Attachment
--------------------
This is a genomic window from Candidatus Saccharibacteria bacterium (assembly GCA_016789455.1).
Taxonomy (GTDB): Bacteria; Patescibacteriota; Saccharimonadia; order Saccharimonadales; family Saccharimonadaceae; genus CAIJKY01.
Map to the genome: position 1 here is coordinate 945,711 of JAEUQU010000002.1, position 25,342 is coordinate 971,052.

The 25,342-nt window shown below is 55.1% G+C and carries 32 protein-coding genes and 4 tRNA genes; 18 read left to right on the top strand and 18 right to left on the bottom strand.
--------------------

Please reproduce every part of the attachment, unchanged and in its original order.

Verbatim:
This is a genomic window from Candidatus Saccharibacteria bacterium (assembly GCA_016789455.1).
Taxonomy (GTDB): Bacteria; Patescibacteriota; Saccharimonadia; order Saccharimonadales; family Saccharimonadaceae; genus CAIJKY01.
Map to the genome: position 1 here is coordinate 945,711 of JAEUQU010000002.1, position 25,342 is coordinate 971,052.

The 25,342-nt window shown below is 55.1% G+C and carries 32 protein-coding genes and 4 tRNA genes; 18 read left to right on the top strand and 18 right to left on the bottom strand.